Inspired by my recent reading of The Beekman 1802 Heirloom Dessert Cookbook and my desire to eat something sweet and springy (for it is indeed springy in this part of the world, believe it or not!), I decided the next recipe to appear here at RTET would be this delectably tropical pound cake, an heirloom dessert from my own family. This is one from my maternal grandmother, in all likelihood adopted from the label on a can of pineapple back in the ‘60s, but it is SO much more delicious than a glance at the ingredients would lead you to believe. On top of that, it is fast and simple to make. Like the Baked Manhattan recipe in the abovementioned cookbook, this one is more about assembly than actual cooking, resulting in a tasty and impressive dessert ready to be nommed in record time. The pound cake is buttery without being heavy, somehow, and the Cool Whip creates an icing substitute that is light and fluffy. Pretty to look at, delicious with tea or milk…you’ll be hard-pressed to stop at just one slice.
Granny’s Pineapple Golden Layer Cake
1 20-oz. can of crushed pineapple in juice
1 8-oz. container of frozen whipped topping, a.k.a. Cool Whip
1 pkg. (the 4 serving size) instant vanilla pudding mix
1 pkg. (16 oz.) frozen pound cake
1/3 C. pineapple juice
1/2 tsp. almond extract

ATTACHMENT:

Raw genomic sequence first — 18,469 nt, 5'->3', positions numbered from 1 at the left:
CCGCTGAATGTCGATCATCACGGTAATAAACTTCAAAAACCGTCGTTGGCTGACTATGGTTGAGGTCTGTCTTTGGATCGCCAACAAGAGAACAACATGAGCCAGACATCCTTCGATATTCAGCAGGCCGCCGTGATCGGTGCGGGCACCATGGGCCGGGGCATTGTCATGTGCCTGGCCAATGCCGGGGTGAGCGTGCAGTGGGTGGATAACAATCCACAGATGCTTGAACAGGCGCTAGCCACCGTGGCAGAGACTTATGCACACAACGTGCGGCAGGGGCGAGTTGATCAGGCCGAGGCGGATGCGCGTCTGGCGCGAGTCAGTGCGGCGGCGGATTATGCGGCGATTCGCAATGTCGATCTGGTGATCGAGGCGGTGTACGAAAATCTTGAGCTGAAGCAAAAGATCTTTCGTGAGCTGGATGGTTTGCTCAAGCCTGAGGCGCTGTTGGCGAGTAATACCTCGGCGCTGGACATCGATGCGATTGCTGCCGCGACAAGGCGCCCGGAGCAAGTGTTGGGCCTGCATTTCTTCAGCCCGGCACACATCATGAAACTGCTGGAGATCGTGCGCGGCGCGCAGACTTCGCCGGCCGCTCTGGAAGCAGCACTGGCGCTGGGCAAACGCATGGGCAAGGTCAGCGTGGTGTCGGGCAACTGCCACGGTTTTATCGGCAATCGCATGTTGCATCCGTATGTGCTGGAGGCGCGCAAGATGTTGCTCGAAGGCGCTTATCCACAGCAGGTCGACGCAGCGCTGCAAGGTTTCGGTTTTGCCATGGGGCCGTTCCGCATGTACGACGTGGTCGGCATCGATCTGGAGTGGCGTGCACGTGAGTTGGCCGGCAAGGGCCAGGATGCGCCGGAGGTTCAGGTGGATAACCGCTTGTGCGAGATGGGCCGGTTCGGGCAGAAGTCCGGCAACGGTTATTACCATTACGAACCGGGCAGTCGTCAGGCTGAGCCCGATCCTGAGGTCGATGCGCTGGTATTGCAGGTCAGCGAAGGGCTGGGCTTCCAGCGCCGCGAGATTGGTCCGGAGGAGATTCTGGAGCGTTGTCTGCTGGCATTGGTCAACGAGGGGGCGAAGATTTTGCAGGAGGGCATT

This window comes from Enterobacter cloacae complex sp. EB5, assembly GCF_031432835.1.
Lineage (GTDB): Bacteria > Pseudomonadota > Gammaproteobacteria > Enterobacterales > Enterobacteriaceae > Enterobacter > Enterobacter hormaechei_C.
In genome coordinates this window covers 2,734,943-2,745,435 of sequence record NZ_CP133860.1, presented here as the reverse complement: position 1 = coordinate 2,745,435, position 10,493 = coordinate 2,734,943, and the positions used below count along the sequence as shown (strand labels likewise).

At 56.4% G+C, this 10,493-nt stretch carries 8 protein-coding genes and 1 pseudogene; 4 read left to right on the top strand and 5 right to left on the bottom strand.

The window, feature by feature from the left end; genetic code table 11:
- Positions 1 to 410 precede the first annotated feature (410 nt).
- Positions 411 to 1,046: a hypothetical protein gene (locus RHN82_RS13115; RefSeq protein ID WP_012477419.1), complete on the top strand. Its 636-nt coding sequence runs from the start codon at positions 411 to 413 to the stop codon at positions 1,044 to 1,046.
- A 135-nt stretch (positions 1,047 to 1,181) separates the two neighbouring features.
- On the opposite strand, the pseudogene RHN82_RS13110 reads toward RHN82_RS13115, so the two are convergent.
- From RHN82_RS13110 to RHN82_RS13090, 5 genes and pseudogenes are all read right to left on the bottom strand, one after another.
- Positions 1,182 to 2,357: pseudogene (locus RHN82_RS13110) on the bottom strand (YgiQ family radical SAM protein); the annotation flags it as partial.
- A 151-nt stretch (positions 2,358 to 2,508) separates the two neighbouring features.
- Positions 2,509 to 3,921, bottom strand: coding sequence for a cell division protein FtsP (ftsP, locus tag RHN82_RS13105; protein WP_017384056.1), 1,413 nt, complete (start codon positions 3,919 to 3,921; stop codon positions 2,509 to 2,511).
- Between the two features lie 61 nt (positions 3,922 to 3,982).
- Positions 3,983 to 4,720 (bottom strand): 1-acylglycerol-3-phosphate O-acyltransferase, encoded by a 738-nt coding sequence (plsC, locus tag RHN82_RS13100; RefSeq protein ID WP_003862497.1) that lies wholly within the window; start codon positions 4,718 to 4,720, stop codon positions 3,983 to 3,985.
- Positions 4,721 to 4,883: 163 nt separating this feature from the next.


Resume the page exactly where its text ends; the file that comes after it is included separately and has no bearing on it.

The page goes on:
1/4 C. sliced almonds
Pineapple slices for garnish, if desired
- Put the Cool Whip and pound cake in the refrigerator to thaw the night before you plan to make the cake.
- Everything thawed? Then we’re ready to go! Start by mixing the pineapple juice and almond extract together in a measuring cup. If you would like to make a grown-ups-only version of this cake, you can substitute 1/3 C. almond-flavored liqueur instead. I prefer a more pineapple-y taste, so I did the juice version here.
I learned a little too late that a small hole poked on the opposite side will prevent the old glug-and-splash when you’re pouring.
- Set that aside after mixing it up, and we’ll move on to the filling/icing concoction. In a large bowl, combine the can of pineapple, undrained, with the Cool Whip and pudding mix. It’s important to make sure you get the instant pudding, and not the kind that requires cooking! Mix it all together until the pineapple is evenly distributed in the fluff, and then let it stand for at least 5 minutes.
- Cut pound cake lengthwise into 3 layers of equal thickness, like so:
- Drizzle the layers with the pineapple juice/almond extract mixture (or the liqueur, if you chose to make the boozy version). This is more art than science, so it doesn’t need to be perfect.
- Place the bottom layer on the plate you plan to serve the cake on. Spread 1/3 of the pudding-and-pineapple mixture on the cake with a rubber spatula. Place the second layer on top, and then spread the next 1/3 of the mixture on that layer. Finally, top with the last layer of pound cake and spread the remaining mixture on top. Put the cake in the fridge to chill for 30 minutes and become more firmly stuck together.
- While the cake is chilling, toast the almond slices. You know the drill—dump ‘em in a dry frying pan over low heat, stir often, remove when they smell toasty so’s they don’t burn. Burnt almonds = sad times.
The toastiest almonds you’ve ever toasted.
- Sprinkle the almonds on the top of the chilled cake. If you feel like getting fancy, you can even stick them in the fluff between the cake layers. Slice to serve and garnish with pineapple if you want to be extra impressive!
What are some of your favorite family desserts?